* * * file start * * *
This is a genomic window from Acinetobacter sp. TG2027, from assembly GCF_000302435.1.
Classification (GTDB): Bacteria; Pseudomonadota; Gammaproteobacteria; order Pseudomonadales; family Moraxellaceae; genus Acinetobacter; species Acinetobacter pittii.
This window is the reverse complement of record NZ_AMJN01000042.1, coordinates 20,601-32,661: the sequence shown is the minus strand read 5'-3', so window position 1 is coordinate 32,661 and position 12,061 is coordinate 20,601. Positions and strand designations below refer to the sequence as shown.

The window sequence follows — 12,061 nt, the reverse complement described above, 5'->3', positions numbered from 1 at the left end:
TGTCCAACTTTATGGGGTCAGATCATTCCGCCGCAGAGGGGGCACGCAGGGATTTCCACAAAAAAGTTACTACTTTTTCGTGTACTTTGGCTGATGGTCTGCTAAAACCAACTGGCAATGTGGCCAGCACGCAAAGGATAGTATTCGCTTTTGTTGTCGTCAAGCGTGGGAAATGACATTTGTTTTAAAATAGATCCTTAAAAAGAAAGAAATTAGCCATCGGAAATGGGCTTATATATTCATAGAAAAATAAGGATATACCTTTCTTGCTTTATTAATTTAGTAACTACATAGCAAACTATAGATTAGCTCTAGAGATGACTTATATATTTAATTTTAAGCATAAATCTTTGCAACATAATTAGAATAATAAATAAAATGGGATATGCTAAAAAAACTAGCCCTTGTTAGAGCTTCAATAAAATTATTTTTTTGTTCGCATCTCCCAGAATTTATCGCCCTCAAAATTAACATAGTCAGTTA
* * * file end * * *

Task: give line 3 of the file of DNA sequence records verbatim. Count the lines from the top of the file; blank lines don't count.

This window is the reverse complement of record NZ_AMJN01000042.1, coordinates 20,601-32,661: the sequence shown is the minus strand read 5'-3', so window position 1 is coordinate 32,661 and position 12,061 is coordinate 20,601. Positions and strand designations below refer to the sequence as shown.